Managing a classroom is very important element of teaching. It can also be very difficult, especially when teachers must discipline students for unruly behavior. Many researchers have identified and employed many strategies that help teachers to manage their classrooms and discipline students with dignity and fairness to their students. While there are many strategies, it is vital that teachers choose one and employ it with consistency. Teachers must also consider the age group of their students and development level. In doing so, they are more likely to have their students critically think about their own actions and work within the rules, rather than against them.
Canter’s Assertive Discipline model has many proponents and opponents. While it may be a suitable program for students of all ages, many who disagree with its premise feel that it does not provide a solution to discipline problems. They believe that students spend more time thinking about the consequences of their actions instead of trying to think critically about how to improve their behavior. Rather than have an environment that is more democratic, the teacher is the one who asserts the most control. Teachers assert that they have the right to teach and students have the right to learn. To assure this, they teach the rules and procedures at the beginning of the year, incorporate “I” statements, and have clearly defined rewards and consequences established for the students to follow. The teacher may say, “I understand that you want to talk with your friends, but I believe you’re your classmates find the lesson more important.” This emphasizes that the teacher is wanting order for the entire class. According to Blandford, “The assertive discipline plan requires consistency in order for pupils and teachers to succeed”(1998). Therefore, if everyone is not involved to ensure its success, the plan could be ineffective.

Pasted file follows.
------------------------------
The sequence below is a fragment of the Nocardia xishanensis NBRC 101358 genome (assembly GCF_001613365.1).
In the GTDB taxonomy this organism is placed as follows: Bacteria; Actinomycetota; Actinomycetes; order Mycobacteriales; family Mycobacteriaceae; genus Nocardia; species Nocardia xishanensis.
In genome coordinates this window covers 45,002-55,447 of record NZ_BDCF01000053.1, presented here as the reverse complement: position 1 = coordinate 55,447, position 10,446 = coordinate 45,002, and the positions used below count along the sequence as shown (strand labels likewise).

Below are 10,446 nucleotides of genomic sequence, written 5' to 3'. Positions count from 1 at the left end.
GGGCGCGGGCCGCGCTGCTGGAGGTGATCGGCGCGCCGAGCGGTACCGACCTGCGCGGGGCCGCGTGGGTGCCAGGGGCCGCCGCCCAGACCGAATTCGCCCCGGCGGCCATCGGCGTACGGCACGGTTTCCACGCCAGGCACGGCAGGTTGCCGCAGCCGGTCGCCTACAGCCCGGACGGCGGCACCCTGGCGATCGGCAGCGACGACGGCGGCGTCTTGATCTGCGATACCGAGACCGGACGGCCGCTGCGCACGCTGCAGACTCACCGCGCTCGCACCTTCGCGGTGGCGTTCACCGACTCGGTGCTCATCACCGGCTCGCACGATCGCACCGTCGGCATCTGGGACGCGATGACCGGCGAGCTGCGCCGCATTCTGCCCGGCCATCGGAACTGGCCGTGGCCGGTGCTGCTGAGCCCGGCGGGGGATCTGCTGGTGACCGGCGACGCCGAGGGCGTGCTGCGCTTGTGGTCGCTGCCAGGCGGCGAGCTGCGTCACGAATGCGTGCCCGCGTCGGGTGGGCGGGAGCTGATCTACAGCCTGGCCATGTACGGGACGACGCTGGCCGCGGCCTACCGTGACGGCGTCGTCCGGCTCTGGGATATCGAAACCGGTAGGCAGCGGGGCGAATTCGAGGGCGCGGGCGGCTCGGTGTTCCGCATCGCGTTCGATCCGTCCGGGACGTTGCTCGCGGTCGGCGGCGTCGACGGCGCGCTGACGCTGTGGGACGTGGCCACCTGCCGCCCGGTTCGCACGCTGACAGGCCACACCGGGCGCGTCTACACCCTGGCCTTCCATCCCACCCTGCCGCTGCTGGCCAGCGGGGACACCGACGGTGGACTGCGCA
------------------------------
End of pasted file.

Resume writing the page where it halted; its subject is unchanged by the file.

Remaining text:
Even though the Assertive Discipline model emphasizes the positive rewards, students tend to focus on achieving those rewards and avoiding punishment. Also, despite the plan reaching 90-95% of the students, it does not address how to handle the other 5-10% who are not concerned about following the rules. Teachers must come up with an additional plan to address these students’ behavior.
Thomas Gordon’s Discipline through Inner Self-Control is more suited to students who are in middle school and high school. In this model, teachers should not try to moralize or preach to students or use ‘you’ statements that indicate blame. Instead, they should maintain positive composure that does not appear confrontational. Teachers should also attempt to try to solve the problem with the student, rather than dictating what the behavior and consequences will be. Like Canter’s model, teachers do use “I” statements, but they work toward establishing a rapport with the student, rather than an assertive stance. I
Gordon’s model seems to be...